It’s not ideal, though. Some things are slow burners and reward you for the more time you invest into it (hello, Breaking Bad). You might’ve recalled yourself getting dragged to an obscure exhibition and wound up being fascinated. There’s things that we will lose if we only give ourselves seconds to be excited by it. Online we’re inundated with ads, messages, emails, invitations. I can’t be the only one that’s fantasised about throwing my laptop in a lake.
What we’re seeing now is an test space, perhaps an insight into the future of culture online. Art Basel Hong Kong offered digital viewing rooms for the festival in March, VIP tickets still sold for the private previews. World-class DJ’s are live-streaming from their own homes. I created an avatar and went to a virtual arcade, chatted to other avatars and played strange video games with them. Secret Cinema are hosting their wondrous themed nights over zoom. If it can be put online, you can bet that it will be. There hasn’t been a better time to discover what people will be receptive to remotely, when we have absolutely no other choice.
We’ve always had the tools to transfer parts of entertainment culture online, and now we’re seeing it in motion. Its important to know that we are still passionate about the things that we enjoyed before this pandemic. Bringing parts of our old lives back into our homes so that they’re less of a memory does wonders for our well-being.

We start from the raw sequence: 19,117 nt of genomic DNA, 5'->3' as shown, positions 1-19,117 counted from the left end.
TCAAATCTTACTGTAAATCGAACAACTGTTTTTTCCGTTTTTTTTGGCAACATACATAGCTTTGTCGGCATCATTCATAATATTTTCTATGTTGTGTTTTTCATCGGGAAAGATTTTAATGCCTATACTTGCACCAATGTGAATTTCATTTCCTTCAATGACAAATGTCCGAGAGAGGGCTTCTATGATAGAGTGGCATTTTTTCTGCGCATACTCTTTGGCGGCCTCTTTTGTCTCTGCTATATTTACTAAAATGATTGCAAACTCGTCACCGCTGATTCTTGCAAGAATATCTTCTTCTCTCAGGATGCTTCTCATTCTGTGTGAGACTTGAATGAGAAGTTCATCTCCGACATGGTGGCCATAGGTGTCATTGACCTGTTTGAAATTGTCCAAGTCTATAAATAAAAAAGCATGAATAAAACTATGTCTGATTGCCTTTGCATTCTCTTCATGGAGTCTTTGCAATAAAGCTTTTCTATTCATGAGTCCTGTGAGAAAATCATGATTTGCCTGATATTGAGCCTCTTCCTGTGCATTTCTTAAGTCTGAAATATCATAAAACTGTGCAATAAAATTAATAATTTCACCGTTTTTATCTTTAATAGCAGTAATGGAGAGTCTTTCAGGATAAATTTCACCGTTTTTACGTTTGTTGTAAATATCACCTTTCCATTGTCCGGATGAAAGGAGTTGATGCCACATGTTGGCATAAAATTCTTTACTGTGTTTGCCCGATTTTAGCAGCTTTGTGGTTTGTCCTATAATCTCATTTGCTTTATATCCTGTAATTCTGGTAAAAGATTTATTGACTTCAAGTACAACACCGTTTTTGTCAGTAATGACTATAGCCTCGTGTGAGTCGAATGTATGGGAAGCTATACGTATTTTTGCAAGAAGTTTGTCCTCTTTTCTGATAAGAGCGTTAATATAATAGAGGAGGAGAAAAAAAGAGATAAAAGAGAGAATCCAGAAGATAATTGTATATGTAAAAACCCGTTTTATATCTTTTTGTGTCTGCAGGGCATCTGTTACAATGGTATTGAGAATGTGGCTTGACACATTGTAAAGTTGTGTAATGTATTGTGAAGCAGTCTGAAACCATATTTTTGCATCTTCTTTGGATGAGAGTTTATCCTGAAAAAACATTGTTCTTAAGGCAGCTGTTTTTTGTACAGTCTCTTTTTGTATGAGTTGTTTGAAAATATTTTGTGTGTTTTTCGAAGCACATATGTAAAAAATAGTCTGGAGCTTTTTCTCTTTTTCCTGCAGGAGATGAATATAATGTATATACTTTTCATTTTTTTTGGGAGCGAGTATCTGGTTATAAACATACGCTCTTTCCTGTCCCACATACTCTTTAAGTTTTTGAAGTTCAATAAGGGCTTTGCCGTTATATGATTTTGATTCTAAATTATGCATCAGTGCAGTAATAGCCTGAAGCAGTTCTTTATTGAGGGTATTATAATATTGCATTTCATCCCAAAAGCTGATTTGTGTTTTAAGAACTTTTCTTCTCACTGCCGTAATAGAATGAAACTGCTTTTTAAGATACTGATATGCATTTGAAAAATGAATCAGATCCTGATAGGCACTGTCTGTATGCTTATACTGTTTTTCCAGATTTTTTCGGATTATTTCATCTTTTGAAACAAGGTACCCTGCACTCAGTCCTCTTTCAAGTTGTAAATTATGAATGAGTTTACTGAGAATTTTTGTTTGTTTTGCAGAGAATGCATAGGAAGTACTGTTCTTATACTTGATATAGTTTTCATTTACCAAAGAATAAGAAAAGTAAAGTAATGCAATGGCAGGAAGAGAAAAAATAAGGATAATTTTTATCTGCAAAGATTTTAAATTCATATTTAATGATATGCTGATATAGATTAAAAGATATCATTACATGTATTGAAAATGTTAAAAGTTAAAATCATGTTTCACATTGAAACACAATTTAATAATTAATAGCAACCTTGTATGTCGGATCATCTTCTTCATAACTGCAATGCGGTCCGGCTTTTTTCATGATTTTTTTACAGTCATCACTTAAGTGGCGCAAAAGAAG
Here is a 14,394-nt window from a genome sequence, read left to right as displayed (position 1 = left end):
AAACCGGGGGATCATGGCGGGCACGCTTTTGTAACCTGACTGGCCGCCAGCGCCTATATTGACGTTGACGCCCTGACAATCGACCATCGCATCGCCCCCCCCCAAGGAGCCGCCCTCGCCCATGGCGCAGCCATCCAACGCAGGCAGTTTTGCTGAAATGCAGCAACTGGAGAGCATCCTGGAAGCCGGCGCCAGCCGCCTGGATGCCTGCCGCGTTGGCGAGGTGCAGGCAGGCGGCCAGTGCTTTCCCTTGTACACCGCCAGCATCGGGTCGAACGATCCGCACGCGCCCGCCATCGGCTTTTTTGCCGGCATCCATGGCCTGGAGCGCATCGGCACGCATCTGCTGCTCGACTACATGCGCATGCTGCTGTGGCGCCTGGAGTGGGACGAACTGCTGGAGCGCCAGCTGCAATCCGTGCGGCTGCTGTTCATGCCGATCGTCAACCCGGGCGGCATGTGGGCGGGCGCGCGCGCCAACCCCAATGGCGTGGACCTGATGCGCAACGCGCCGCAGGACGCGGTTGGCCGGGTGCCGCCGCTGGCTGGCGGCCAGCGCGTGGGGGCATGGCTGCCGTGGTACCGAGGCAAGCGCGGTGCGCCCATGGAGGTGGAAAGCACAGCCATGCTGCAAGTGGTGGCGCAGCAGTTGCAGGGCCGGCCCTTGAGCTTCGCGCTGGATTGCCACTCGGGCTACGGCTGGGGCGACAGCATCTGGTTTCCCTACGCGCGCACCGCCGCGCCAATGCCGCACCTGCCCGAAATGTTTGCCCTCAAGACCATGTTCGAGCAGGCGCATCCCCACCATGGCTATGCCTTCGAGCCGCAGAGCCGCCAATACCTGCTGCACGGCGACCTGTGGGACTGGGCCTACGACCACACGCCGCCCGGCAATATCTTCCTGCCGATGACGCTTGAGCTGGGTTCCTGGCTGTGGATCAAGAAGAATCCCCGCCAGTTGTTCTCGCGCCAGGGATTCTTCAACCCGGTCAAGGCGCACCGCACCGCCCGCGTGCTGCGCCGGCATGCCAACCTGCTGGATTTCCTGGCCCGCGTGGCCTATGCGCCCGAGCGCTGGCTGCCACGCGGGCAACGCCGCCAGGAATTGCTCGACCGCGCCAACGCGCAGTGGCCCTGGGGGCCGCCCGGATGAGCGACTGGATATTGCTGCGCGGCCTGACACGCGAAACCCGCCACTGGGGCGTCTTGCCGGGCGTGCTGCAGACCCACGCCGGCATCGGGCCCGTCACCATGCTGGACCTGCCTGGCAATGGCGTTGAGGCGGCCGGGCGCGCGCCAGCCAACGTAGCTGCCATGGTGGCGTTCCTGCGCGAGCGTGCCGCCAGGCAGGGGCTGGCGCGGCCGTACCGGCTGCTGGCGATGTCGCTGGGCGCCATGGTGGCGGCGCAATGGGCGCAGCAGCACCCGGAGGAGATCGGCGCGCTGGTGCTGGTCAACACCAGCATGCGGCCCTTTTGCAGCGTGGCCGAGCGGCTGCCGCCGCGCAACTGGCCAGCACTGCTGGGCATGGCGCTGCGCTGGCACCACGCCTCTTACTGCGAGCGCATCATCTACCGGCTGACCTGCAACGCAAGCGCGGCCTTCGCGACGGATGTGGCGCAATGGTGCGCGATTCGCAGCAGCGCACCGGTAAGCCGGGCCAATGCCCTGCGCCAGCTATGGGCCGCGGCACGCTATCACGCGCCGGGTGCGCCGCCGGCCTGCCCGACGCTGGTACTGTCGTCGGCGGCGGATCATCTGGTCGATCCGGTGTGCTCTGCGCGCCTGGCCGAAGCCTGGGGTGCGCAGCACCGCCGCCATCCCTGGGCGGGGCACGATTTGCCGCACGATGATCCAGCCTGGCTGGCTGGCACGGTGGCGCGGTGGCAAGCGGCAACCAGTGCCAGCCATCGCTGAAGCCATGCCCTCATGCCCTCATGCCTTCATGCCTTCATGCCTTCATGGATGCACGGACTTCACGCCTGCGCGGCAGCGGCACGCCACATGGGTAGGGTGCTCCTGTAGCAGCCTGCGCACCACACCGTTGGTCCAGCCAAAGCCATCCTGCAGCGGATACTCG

However there’s some things that just cannot be translated online. The ineffable peace of an art gallery, the mingling smells of books and coffee in a bookshop, the alluring eccentricity of museum gift shops. Meeting your friend for a wander whilst inhaling the stillness of museum air. All are irreplaceable.
Hopefully this pandemic reshuffles what we value as a society. Our healthcare and essential workers who are holding up our country, alongside the people who's creativity brings joy, intrigue and excitement into our lives. Providing the light that we can see at the end of the tunnel is no easy feat, and in these difficult times this is a beacon of hope we can hold on to."
We hope we kept you entertained (and sane) during lockdown with our various online offerings, and we’d like to know what you thought! Tell us what you liked and what we could improve #checkinwithus and let us know on Facebook, Twitter, Instagram. Let’s stay connected.
We are delighted to have finally have a dedicated online space that represents who we are as a gallery. Now our customers can experience our carefully tailored digital space. But there is no replacement for seeing artwork in the airy light-filled curated gallery space, designed to let the artwork shine.
We know the art industry can thrive on making people feel a bit out of place. Our space at Enter gallery aims to make people feel comfortable, it’s in our name! We want to welcome everyone to have a wander, view and buy art.
Enter Gallery has now re-opened! Read more
For all of those back out on the streets, breathe in that sweet freedom and check out our street art tours of Brighton, Brick Lane and Manchester.
Follow our eventbrite page to be automatically notified of our upcoming online Kids Clubs.